What If Rich Countries Shut the Door on Immigration? They would start to look like North Korea, says an Oxford professor By World Economic Forum | 20 September 2012

21 Sep

Amid a global recession, catastrophic rates of unemployment in developed countries and a rising tide of xenophobia, the World Economic Forum, in collaboration with TIME, speaks with Ian Goldin, director of the Oxford Martin School and a professor of globalization and development at the University of Oxford, about the likelihood of anti-immigrant policies coming to the fore. Goldin warns that such policies would not only harm communities the world over, but be counterproductive.

Are we in the throes of a global backlash against immigration?
We’re seeing an increasing focus on immigration in response to the severe economic crisis, rising unemployment and falling living standards. As has happened throughout history, there’s a tendency to blame immigrants for these problems. Politically, it’s an easy option, but it’s never worked out too well as a strategy.

And there are clear signs of this?
In the worst case, there has been a wave of physical attacks on immigrants in Greece this year, with people being beaten up or stabbed just because of the way they look. On the political level, there are also very real examples of anti-immigration policies. In the U.K., the government has put dramatic caps on migration, which are making it hard to hire skilled workers. It’s so difficult to get a visa now that I’m finding that people from, say, China or South Africa are no longer willing to come to academic conferences here. In Spain, immigrants are offered lump-sum payments to go home. In the recent French elections, the far-right National Front campaigned heavily against migration and won almost a fifth of the votes. In the U.S., immigration is a hot topic ahead of the elections, although what’s interesting there is that since Latinos are such a significant voting force it changes the dynamic.

What would have to happen for a government to really shut the door?
If rich countries were really going to shut the door on immigration, they would need to stop international flights, block their ports, end tourism and brace themselves for a rapid contraction in GDP. Far from seeing unemployment fall, it would rise: companies would fail as they lose staff and management, and demand would fall. Ironically, we would expect to see a higher number of illegal immigrants. In the U.S., whenever the government has taken a tougher line on immigration-law enforcement, the number of Mexicans living there illegally has actually risen. This makes sense when you consider that, if you know you’re not going to be allowed back into a country, you’re going to stay, rather than leave when the jobs dry up.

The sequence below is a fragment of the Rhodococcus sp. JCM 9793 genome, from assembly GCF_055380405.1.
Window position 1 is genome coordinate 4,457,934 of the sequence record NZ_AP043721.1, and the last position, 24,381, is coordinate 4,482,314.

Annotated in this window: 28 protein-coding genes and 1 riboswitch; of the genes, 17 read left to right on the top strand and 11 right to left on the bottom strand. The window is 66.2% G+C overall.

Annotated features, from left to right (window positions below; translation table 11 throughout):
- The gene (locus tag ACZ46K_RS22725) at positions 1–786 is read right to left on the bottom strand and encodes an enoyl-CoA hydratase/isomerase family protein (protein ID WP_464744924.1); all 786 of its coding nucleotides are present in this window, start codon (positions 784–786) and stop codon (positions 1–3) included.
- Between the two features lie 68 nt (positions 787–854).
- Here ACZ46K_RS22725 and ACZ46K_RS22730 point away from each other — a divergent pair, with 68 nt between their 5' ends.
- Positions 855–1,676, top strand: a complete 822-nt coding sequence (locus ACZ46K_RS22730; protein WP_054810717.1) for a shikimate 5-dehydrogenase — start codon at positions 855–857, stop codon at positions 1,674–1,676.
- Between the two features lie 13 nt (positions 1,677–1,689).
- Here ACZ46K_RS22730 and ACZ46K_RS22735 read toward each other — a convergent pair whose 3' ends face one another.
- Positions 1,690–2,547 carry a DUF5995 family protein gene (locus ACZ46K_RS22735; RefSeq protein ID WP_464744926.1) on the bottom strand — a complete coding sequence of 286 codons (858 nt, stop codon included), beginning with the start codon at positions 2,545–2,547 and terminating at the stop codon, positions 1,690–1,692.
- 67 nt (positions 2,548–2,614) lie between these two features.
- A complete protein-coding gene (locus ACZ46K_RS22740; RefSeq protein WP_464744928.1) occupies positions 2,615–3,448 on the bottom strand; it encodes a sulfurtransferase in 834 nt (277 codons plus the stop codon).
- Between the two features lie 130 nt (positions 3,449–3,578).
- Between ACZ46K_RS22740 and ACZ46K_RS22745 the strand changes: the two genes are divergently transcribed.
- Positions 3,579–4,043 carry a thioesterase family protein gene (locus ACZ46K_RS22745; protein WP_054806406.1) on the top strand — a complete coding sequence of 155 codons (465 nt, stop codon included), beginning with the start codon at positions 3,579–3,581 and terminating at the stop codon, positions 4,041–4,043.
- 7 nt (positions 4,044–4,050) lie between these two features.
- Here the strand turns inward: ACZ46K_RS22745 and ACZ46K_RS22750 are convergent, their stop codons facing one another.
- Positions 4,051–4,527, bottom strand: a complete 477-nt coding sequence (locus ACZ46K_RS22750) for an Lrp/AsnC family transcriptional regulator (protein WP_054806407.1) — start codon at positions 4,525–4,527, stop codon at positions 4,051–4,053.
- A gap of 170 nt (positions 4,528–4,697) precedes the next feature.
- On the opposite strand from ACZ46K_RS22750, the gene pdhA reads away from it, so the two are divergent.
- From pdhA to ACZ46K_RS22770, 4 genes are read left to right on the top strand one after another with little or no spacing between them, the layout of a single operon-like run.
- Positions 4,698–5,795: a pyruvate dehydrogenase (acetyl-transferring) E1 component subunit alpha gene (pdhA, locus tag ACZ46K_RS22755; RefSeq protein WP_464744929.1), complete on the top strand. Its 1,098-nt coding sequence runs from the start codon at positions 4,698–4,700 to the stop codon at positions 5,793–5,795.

Who would feel the impact the most?
Migrants to start with: the legal ones before the illegal ones. Then everyone else. So many industries — from agriculture to health care to construction to technology to tourism — depend on migrant workers. Hospitals would close as they lose cleaners and heart surgeons alike. Women who depend on foreign nannies to go out to work would suffer. There would also be a very damaging impact on the migrants’ home countries: in many developing countries, it is striking that the financial support from expatriate remittances well exceeds foreign aid — yet this vital assistance would dry up.


Posted by on September 21, 2012 in Uncategorized


4 responses to “What If Rich Countries Shut the Door on Immigration? They would start to look like North Korea, says an Oxford professor By World Economic Forum | 20 September 2012

  1. Shahid Hussain Raja

    September 21, 2012 at 8:08 pm

    while fully agreeing with the above views i will add that the rich countries are already resorting to selective anti-immigration overtly as well as covertly.By selectively I mean they allow ,rather encourage the wealthy,highly educated and extremely skilled professionals to settle in their respective countries but raise the bars for unskilled ones.this is second wave of brain drain which is resulting in capital flight from the poor to the rich as well as draining them of their pool of skilled workforce.

  2. Marco Colucci

    October 2, 2012 at 8:22 am

    Dear Professor Chofor Che,
    Thank you for your article which I did appreciated. I would like just to raise a technical criticism. Since 1975 the UN asked all States to refrain from the use of the term “illegal” immigrants and to use, instead, the more appropriate “irregular” or “non-documented” immigrants. See UNGA resolution 3449(XXX) of 9 December 1975. As a lawyer, I am sure you will agree with me that the mere fact of being in a given place cannot entail the “illegality” of a person. Thank you very much.

    • Robert Stephen Higgins

      July 6, 2013 at 2:17 am

      I do not prefer euphemisms. If a foreigner does not have official permission from immigration authorities to be in a country then he/she is an illegal immigrant. Call a spade a spade for heavens sake!

  3. Shahid Hussain Raja

    October 3, 2012 at 7:26 pm

    Marco, thank you for your clarification which has given us opportunity to see the whole issue in entirely new perspective.More than 15000 irregular/non-documented immigrants have died during the last ten years trying to enter Europe which very conveniently forgets how it sent its own un-wanted citizens to all corners of the world during the age of imperialism a few centuries ago.Because of its aging population Europe now needs a reverse migration


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